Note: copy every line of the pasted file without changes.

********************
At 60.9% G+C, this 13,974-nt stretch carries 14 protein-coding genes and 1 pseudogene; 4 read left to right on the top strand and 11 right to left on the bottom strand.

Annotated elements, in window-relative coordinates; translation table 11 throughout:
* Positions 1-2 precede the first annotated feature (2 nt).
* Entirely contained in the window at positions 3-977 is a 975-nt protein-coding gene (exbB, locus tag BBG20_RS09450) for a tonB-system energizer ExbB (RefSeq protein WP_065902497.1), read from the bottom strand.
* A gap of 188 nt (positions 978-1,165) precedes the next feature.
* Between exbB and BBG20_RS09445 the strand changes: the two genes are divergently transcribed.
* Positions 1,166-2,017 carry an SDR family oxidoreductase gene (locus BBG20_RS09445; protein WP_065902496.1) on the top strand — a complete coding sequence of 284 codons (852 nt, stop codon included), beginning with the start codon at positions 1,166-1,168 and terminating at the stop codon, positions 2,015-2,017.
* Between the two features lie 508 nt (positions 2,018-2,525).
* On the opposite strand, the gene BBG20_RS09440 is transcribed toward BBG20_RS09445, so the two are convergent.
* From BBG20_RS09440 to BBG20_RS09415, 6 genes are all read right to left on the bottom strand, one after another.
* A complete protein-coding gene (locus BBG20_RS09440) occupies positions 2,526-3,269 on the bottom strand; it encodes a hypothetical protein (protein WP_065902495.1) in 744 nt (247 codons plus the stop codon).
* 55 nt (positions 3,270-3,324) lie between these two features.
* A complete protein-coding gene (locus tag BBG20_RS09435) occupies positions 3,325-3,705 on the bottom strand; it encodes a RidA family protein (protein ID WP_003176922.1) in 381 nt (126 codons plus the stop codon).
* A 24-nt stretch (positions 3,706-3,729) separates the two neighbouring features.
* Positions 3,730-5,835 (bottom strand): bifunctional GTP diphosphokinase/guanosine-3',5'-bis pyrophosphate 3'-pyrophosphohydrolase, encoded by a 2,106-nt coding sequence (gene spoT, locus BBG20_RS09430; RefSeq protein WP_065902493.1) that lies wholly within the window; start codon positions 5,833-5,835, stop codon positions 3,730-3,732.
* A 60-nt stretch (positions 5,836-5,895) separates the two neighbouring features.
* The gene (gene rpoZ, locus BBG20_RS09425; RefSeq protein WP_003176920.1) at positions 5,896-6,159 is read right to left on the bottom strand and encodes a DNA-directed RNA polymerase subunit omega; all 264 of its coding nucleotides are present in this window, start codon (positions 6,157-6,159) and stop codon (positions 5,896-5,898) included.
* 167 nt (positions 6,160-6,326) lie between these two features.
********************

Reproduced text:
At 60.9% G+C, this 13,974-nt stretch carries 14 protein-coding genes and 1 pseudogene; 4 read left to right on the top strand and 11 right to left on the bottom strand.

Annotated elements, in window-relative coordinates; translation table 11 throughout:
* Positions 1-2 precede the first annotated feature (2 nt).
* Entirely contained in the window at positions 3-977 is a 975-nt protein-coding gene (exbB, locus tag BBG20_RS09450) for a tonB-system energizer ExbB (RefSeq protein WP_065902497.1), read from the bottom strand.
* A gap of 188 nt (positions 978-1,165) precedes the next feature.
* Between exbB and BBG20_RS09445 the strand changes: the two genes are divergently transcribed.
* Positions 1,166-2,017 carry an SDR family oxidoreductase gene (locus BBG20_RS09445; protein WP_065902496.1) on the top strand — a complete coding sequence of 284 codons (852 nt, stop codon included), beginning with the start codon at positions 1,166-1,168 and terminating at the stop codon, positions 2,015-2,017.
* Between the two features lie 508 nt (positions 2,018-2,525).
* On the opposite strand, the gene BBG20_RS09440 is transcribed toward BBG20_RS09445, so the two are convergent.
* From BBG20_RS09440 to BBG20_RS09415, 6 genes are all read right to left on the bottom strand, one after another.
* A complete protein-coding gene (locus BBG20_RS09440) occupies positions 2,526-3,269 on the bottom strand; it encodes a hypothetical protein (protein WP_065902495.1) in 744 nt (247 codons plus the stop codon).
* 55 nt (positions 3,270-3,324) lie between these two features.
* A complete protein-coding gene (locus tag BBG20_RS09435) occupies positions 3,325-3,705 on the bottom strand; it encodes a RidA family protein (protein ID WP_003176922.1) in 381 nt (126 codons plus the stop codon).
* A 24-nt stretch (positions 3,706-3,729) separates the two neighbouring features.
* Positions 3,730-5,835 (bottom strand): bifunctional GTP diphosphokinase/guanosine-3',5'-bis pyrophosphate 3'-pyrophosphohydrolase, encoded by a 2,106-nt coding sequence (gene spoT, locus BBG20_RS09430; RefSeq protein WP_065902493.1) that lies wholly within the window; start codon positions 5,833-5,835, stop codon positions 3,730-3,732.
* A 60-nt stretch (positions 5,836-5,895) separates the two neighbouring features.
* The gene (gene rpoZ, locus BBG20_RS09425; RefSeq protein WP_003176920.1) at positions 5,896-6,159 is read right to left on the bottom strand and encodes a DNA-directed RNA polymerase subunit omega; all 264 of its coding nucleotides are present in this window, start codon (positions 6,157-6,159) and stop codon (positions 5,896-5,898) included.
* 167 nt (positions 6,160-6,326) lie between these two features.